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Financial Adviser: Get into a business or pay off my debts?

Before you start thinking of venturing into business, make sure that you are financially capable.
By Henry C. Ong |

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 Question: I am a full time employee with a leisure resort company and I am thinking of investing in a franchise as sideline business. My friend told me that the investment will be in few hundreds of thousands but the thing is I also have debts of about the same amount. Should I use my savings now to invest or pay off my debts? What do you suggest I do? – Ali Keith by email

 

Related: The pros and cons of borrowing money for investing

 

Answer: The first thing you need to do is to organize your financial life by securing your cash flow. If you invest your money now in your sideline business without settling your debt first, you will only continue to incur interest costs, which may make you financially unstable because you will constantly struggle with cash outflows from interest costs against uncertain cash inflows from your sideline business. 

 

Related: 7 ways to be debt-free for the rest of your life

 

Before you start thinking of venturing into business, make sure that you are financially capable. Here are 4 tips that you need to consider:

 

 

1. Pay off your debts and extend your cash

Analyze your monthly expenses. How much is spent for your essential needs such as rent, utilities, and groceries? How much is discretionary, or what you spend for eating out, watching movies, or buying clothes? Sum up your expenses and identify the potential savings from expenses that you can postpone. If you are fond of buying designer coffee every morning, perhaps you can limit it to once a week. If you are fond of eating out every week, you could cut it down to twice a month.

 

Related: 8 ways to improve your cash flow

 

2. Plan how much to save monthly

Do not spend your monthly paycheck immediately hoping that you would have enough cash at the end of the month savings. Prioritize deducting a certain percentage from your monthly salary as savings. Start saving as low as 5% of your monthly income and slowly increase it to 20% once you are able to adjust your spending habits with your life style. Then open a savings account and credit all your monthly savings to that account until it accumulates to an amount that is sufficient for investment.

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Related: How dividing your savings can help you reach your goals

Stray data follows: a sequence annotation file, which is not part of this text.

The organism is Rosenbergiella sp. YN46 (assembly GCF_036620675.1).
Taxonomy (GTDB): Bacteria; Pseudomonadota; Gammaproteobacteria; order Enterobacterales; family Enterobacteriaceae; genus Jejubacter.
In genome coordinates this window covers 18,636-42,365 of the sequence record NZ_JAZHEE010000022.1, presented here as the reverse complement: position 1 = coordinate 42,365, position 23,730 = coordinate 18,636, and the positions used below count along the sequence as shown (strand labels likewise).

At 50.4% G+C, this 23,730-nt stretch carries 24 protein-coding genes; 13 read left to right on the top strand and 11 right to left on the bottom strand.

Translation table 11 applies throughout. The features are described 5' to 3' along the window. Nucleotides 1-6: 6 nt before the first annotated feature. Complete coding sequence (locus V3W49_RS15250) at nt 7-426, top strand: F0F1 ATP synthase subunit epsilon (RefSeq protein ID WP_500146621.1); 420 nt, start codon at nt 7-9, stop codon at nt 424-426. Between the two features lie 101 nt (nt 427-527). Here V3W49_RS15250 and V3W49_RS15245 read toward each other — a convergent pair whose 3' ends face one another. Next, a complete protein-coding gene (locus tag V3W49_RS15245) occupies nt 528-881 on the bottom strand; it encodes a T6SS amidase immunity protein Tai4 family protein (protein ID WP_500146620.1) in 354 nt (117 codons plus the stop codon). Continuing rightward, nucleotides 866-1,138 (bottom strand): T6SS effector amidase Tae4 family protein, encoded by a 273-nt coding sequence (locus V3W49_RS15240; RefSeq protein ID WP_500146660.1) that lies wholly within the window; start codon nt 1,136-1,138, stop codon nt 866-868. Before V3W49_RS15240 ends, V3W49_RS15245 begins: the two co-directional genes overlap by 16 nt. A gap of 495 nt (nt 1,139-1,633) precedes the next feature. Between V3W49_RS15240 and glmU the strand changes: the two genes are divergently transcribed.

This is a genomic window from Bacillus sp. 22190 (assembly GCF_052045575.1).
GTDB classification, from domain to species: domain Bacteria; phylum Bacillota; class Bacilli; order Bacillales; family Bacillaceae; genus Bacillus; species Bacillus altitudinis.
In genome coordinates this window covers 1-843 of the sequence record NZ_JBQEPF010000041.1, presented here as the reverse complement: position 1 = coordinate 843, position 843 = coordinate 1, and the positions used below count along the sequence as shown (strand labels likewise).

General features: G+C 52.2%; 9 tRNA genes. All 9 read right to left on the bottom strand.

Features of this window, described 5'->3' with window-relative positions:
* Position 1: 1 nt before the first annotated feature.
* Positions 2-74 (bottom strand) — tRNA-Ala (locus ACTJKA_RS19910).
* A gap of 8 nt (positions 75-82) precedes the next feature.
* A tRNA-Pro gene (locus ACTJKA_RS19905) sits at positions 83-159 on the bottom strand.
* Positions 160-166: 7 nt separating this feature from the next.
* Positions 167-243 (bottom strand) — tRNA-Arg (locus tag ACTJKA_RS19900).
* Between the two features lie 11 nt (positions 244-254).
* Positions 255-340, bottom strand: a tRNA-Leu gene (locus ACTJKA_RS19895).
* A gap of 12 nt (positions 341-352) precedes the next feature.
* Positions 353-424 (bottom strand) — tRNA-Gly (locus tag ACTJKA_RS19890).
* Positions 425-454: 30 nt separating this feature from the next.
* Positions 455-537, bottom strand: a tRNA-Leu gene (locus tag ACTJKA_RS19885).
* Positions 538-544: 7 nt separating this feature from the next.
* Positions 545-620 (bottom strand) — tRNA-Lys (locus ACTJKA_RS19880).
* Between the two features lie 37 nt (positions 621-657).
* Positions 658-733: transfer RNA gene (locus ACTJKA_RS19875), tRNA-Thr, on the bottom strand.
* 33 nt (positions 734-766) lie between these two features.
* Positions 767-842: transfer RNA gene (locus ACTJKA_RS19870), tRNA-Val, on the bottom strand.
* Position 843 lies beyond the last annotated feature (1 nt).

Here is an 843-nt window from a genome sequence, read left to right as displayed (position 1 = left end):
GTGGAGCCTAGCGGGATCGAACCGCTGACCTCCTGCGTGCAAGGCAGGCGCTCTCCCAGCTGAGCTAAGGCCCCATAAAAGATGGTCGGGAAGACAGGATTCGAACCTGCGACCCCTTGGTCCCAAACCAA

3. Invest in a financial instrument that provides passive income

The level of returns on your investment will depend on your risk appetite. The higher the returns you want, the higher the risk you should take. Relatively higher risk investments will be those investments in stocks. You can make 25% return in less than a year in a good market but you can equally lose that much in a bad market.

 

Related: Spread your investment risks

 

An alternative is to invest in government-issue bonds where there is no risk but lower returns. If you have enough savings to invest, you can consider diversifying your risk by investing portions of your money in riskier investment class such as equities.

 

 

4. Find the right entrepreneurial venture

When you have enough savings, enhance your investment appetite by investing portions of your money into entrepreneurial ventures such as startups or franchising. Getting into business entails some risks. You may lose your savings if your business fails. But if your business turns out right, your investment may reap high returns.

 

Perhaps, one way to lessen your risk of failure is to educate yourself. You may have a lot of business ideas and the passion to sell, but if you are not financially literate, you end up making the wrong financial decisions later on. When you have the savings to invest, you may want to invest in yourself first. Learn the skills you need before venturing into business.

 

 

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Henry Ong, CMC, is president of Business Sense Financial Advisors. You can follow him at @henryong888 or email hong[at]businesssense.com.ph.

 

Photo from Thinkstock

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